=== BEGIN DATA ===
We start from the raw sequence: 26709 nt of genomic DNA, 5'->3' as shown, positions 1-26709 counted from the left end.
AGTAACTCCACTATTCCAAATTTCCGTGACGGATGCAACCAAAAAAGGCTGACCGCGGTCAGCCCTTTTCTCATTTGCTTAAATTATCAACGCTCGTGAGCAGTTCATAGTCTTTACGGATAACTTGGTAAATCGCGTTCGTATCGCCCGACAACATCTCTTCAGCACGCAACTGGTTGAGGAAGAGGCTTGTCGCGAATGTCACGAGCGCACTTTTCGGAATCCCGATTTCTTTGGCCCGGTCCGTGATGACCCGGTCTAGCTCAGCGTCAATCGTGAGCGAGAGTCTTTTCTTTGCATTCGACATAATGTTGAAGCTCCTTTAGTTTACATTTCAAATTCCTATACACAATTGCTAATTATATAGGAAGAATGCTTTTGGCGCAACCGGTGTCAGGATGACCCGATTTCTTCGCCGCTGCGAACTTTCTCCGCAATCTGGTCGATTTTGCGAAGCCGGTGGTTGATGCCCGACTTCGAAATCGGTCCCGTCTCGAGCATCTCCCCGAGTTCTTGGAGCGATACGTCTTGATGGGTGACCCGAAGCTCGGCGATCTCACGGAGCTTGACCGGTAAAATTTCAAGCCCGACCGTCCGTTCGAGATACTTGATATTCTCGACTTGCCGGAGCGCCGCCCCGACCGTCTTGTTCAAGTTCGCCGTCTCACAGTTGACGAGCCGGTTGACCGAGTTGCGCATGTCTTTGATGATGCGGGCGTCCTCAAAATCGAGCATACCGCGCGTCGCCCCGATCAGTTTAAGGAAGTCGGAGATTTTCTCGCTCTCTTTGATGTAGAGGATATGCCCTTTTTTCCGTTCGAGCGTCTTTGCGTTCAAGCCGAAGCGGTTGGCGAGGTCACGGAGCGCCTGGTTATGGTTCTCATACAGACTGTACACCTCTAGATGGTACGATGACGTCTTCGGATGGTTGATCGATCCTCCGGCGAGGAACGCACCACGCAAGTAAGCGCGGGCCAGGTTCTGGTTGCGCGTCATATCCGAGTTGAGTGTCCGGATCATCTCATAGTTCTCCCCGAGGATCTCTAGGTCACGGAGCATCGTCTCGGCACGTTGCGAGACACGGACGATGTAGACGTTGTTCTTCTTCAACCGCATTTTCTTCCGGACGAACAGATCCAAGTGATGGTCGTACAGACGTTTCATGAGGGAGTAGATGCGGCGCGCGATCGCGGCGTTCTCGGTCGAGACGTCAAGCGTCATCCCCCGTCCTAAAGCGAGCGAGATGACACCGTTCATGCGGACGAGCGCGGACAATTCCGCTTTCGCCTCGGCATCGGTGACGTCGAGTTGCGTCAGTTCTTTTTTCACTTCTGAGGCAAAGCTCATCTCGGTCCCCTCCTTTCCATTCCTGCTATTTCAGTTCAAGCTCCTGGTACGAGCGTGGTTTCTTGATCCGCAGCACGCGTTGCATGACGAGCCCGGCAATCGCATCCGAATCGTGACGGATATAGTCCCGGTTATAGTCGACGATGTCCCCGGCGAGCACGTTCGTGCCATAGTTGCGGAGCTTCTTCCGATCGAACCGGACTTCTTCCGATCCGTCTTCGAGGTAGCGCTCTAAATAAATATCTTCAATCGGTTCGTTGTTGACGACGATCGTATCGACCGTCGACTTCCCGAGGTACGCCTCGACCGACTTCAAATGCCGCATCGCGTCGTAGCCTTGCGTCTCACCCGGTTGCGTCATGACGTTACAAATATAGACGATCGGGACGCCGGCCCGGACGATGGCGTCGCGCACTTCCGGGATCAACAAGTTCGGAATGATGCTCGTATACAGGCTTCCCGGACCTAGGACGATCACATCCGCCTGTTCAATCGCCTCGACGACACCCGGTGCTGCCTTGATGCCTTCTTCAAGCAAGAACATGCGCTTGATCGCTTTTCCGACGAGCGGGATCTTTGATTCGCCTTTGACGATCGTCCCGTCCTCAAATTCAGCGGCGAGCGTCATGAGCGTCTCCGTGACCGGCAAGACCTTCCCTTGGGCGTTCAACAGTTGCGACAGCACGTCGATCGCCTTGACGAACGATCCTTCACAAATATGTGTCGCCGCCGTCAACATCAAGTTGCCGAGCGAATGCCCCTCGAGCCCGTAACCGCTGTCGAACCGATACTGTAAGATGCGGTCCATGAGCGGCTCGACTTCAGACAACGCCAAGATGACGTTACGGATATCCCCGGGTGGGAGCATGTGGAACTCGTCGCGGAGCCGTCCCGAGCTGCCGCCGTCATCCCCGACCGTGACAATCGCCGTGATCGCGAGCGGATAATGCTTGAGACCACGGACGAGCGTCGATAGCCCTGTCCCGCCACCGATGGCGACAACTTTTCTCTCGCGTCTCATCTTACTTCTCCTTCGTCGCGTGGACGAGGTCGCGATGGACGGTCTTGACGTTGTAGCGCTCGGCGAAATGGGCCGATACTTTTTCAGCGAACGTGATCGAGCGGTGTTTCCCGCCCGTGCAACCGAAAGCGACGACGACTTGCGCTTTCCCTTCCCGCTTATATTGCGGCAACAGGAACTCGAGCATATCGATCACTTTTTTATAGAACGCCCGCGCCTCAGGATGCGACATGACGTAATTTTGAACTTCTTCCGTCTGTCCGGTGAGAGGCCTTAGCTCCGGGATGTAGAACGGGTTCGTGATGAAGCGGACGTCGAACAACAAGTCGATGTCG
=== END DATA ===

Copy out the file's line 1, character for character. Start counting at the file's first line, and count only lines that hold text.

We start from the raw sequence: 26709 nt of genomic DNA, 5'->3' as shown, positions 1-26709 counted from the left end.